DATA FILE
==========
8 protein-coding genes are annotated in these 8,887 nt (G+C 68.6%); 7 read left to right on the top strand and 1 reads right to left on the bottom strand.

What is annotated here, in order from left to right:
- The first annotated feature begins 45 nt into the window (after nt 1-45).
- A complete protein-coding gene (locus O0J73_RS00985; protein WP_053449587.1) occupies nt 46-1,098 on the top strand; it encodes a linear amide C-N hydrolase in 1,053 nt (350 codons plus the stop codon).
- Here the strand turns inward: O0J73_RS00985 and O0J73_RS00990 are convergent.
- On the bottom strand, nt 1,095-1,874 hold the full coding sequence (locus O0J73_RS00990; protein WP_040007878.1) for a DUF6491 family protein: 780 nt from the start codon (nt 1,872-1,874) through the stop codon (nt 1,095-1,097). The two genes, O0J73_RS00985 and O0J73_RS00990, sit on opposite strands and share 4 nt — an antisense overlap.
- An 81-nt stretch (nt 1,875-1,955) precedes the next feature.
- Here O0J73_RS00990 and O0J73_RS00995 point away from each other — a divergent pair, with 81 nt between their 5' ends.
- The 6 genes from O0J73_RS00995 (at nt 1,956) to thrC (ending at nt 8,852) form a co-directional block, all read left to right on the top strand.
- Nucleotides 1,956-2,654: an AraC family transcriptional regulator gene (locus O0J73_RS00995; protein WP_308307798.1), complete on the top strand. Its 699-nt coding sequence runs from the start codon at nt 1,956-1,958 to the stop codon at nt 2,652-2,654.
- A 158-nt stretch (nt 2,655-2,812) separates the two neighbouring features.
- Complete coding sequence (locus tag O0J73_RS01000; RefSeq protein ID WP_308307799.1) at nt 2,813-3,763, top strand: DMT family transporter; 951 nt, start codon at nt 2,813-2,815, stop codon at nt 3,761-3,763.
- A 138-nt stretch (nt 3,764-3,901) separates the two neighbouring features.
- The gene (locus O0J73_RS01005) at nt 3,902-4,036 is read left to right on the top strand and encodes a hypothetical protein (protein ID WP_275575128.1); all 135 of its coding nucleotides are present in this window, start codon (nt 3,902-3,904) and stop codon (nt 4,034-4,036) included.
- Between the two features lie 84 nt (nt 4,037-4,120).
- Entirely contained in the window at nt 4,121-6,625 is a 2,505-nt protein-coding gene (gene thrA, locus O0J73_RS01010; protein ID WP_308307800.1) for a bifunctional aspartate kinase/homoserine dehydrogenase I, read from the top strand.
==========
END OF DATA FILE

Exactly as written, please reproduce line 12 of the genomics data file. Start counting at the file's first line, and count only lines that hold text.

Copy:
- Complete coding sequence (locus tag O0J73_RS01000; RefSeq protein ID WP_308307799.1) at nt 2,813-3,763, top strand: DMT family transporter; 951 nt, start codon at nt 2,813-2,815, stop codon at nt 3,761-3,763.